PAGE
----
Shadow of Mordor is a fairly large open-world game that has a fair share of small hiccups and glitches to find across the plains of Mordor. While this is nothing new for video games, open-world projects often have more corners for developers and testers to miss, therefore leading to some interesting bug hiding spots. What makes these seem memorable is when the glitches happen in completely inappropriate, awkward or almost impossible scenarios, and many recently released titles still offer prime examples of glitching entertainment.
The header picture above was taken from the Playstation 4 version of Shadow of Mordor and came from nowhere. After slaying an Orc Captain, protagonist Talion grabbed the dropped rune and began sprinting towards his next objective when he carefully stepped up the side of a slanted cart. This, apparently, sent his internal gyroscope into frenzy, turned his entire world sideways and put his ankle at a painful angle. Running in circles from this position, coupled with some Three Stooges-style “whooping,” brought plenty of smiles. The only way to free Talion from this sideways landscape was to roll repeatedly, bringing his body back into gravity’s grip and ending his nightmare.
Speaking of nightmares, Shadow of Mordor is not the only recent title that has glitches bringing nightmares to players and game characters alike. Alien: Isolation is a survival-horror title based upon the original Alien movie, giving players a lengthy trek through a recreated space station with one Xenomorph constantly imposing its presence. Amanda Ripley, the player’s avatar basically, seems to be afraid of much more that the creature in a new video that has her approaching an innocent door and screaming in terror. The “scary door,” as it has been named, brings her to scream for a short burst when she approaches, but it does not seem to affect gameplay in any other way. For players already on edge, her sudden yelp is probably none to welcome.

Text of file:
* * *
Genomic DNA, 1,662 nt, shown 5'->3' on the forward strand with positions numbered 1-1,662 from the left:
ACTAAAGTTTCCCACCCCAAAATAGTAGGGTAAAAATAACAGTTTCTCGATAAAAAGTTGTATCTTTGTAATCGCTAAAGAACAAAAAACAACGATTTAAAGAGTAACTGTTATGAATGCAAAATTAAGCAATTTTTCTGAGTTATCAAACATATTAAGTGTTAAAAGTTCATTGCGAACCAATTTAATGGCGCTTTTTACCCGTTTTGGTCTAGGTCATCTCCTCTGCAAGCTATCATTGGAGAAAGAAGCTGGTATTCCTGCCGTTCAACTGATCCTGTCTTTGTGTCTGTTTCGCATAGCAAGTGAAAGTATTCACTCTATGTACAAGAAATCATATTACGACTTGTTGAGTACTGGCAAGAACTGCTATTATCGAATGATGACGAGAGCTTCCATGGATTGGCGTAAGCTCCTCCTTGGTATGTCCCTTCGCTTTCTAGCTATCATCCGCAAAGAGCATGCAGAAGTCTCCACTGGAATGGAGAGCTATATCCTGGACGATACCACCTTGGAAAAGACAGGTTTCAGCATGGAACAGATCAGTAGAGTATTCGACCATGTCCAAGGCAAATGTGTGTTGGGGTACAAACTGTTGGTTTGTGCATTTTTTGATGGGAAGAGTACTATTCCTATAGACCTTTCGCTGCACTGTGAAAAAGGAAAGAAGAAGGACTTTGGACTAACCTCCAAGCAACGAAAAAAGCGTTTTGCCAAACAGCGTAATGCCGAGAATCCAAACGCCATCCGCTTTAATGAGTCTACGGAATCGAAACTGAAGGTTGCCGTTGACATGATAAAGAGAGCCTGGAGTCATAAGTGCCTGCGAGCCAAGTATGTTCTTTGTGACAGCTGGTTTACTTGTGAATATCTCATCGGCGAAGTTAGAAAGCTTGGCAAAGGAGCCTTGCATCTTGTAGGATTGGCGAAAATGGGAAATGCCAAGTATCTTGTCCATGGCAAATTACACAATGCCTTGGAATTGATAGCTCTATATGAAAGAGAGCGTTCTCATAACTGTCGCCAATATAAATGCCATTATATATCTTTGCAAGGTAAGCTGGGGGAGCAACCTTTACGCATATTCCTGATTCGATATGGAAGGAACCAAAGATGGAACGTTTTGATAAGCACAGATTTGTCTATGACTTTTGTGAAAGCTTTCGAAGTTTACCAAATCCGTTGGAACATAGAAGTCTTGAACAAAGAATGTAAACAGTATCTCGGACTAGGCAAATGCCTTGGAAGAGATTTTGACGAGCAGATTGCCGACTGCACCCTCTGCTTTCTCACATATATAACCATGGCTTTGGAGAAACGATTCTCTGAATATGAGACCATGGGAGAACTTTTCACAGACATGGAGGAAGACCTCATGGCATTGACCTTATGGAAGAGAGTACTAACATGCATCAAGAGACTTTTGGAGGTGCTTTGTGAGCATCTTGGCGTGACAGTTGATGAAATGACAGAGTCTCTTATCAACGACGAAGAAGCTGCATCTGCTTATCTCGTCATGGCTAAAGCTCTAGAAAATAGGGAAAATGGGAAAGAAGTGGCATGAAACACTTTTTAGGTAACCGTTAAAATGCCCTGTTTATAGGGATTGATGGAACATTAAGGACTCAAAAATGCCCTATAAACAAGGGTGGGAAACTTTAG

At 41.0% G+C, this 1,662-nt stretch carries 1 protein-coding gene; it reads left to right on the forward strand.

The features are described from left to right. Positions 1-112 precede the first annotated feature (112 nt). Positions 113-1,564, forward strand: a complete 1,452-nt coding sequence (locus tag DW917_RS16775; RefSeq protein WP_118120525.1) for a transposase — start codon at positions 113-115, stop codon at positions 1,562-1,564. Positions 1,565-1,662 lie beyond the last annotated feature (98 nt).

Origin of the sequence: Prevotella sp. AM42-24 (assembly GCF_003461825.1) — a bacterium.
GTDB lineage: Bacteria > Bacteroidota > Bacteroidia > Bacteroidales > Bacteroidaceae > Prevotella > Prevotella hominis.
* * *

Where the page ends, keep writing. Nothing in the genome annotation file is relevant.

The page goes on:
Titles following the same open-world concept as Shadow of Mordor have experienced massive glitches, some game-breaking, through the gaming generations. Elder Scrolls V: Skyrim, although one of the best games of all time to a lot of gamers, is riddled with bugs that cause systems to crash, saves to erase or other hilarious maladies. Dragons will sometimes fold in on themselves repeatedly while stuck in mid-air, for instance, leaving the player with a sight to behold but little else. Even more linear games such as The Last of Us cannot escape with a present glitch that can turn the lights on and off within the “sky box,” or art work used to depict the static background in a game, leaving Ellie in the dark for a moment based on the camera’s position.
Shadow of Mordor comes from Warner Bros. Interactive, who has a reputation for being a little lax on their glitch and bug finding standards. Nintendo, who occupies the complete opposite side of the spectrum, rarely has a glitch make it to players, but even they are not immune. The original Super Mario Brothers, in fact, contained one of the first glitches ever recorded with the infamous negative world, where Mario and Luigi would be doomed to repeat the same water level until their lives ran out. That title, and many since, set up a legacy for hilarious glitches to find their way to quality games such as Shadow of Mordor on a 2014 home console.
Opinion by Myles Gann